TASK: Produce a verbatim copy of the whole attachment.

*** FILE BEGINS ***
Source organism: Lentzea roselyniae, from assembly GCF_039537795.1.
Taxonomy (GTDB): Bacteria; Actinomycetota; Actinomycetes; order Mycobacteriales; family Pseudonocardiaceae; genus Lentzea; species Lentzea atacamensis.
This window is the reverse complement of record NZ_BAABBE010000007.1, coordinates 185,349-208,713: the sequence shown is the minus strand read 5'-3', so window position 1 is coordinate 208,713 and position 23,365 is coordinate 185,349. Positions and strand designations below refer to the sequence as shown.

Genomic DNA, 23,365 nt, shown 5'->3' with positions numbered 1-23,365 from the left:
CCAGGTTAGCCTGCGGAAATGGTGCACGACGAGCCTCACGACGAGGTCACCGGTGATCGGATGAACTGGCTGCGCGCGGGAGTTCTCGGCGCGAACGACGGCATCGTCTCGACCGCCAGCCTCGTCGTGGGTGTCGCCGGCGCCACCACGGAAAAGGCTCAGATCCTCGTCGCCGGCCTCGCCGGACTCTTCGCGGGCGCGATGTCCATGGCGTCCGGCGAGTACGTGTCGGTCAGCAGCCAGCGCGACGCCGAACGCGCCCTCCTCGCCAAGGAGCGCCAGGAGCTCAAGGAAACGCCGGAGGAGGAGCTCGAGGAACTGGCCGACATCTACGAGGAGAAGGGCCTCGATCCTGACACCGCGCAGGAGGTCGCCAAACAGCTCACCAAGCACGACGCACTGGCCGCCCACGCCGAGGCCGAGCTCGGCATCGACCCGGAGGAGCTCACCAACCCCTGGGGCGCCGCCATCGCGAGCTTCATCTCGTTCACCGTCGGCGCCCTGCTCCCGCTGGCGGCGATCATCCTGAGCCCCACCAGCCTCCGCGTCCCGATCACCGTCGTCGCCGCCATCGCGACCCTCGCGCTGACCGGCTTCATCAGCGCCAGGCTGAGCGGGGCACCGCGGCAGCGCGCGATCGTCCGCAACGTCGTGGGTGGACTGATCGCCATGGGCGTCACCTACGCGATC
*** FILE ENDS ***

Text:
Source organism: Lentzea roselyniae, from assembly GCF_039537795.1.
Taxonomy (GTDB): Bacteria; Actinomycetota; Actinomycetes; order Mycobacteriales; family Pseudonocardiaceae; genus Lentzea; species Lentzea atacamensis.
This window is the reverse complement of record NZ_BAABBE010000007.1, coordinates 185,349-208,713: the sequence shown is the minus strand read 5'-3', so window position 1 is coordinate 208,713 and position 23,365 is coordinate 185,349. Positions and strand designations below refer to the sequence as shown.

Genomic DNA, 23,365 nt, shown 5'->3' with positions numbered 1-23,365 from the left:
CCAGGTTAGCCTGCGGAAATGGTGCACGACGAGCCTCACGACGAGGTCACCGGTGATCGGATGAACTGGCTGCGCGCGGGAGTTCTCGGCGCGAACGACGGCATCGTCTCGACCGCCAGCCTCGTCGTGGGTGTCGCCGGCGCCACCACGGAAAAGGCTCAGATCCTCGTCGCCGGCCTCGCCGGACTCTTCGCGGGCGCGATGTCCATGGCGTCCGGCGAGTACGTGTCGGTCAGCAGCCAGCGCGACGCCGAACGCGCCCTCCTCGCCAAGGAGCGCCAGGAGCTCAAGGAAACGCCGGAGGAGGAGCTCGAGGAACTGGCCGACATCTACGAGGAGAAGGGCCTCGATCCTGACACCGCGCAGGAGGTCGCCAAACAGCTCACCAAGCACGACGCACTGGCCGCCCACGCCGAGGCCGAGCTCGGCATCGACCCGGAGGAGCTCACCAACCCCTGGGGCGCCGCCATCGCGAGCTTCATCTCGTTCACCGTCGGCGCCCTGCTCCCGCTGGCGGCGATCATCCTGAGCCCCACCAGCCTCCGCGTCCCGATCACCGTCGTCGCCGCCATCGCGACCCTCGCGCTGACCGGCTTCATCAGCGCCAGGCTGAGCGGGGCACCGCGGCAGCGCGCGATCGTCCGCAACGTCGTGGGTGGACTGATCGCCATGGGCGTCACCTACGCGATC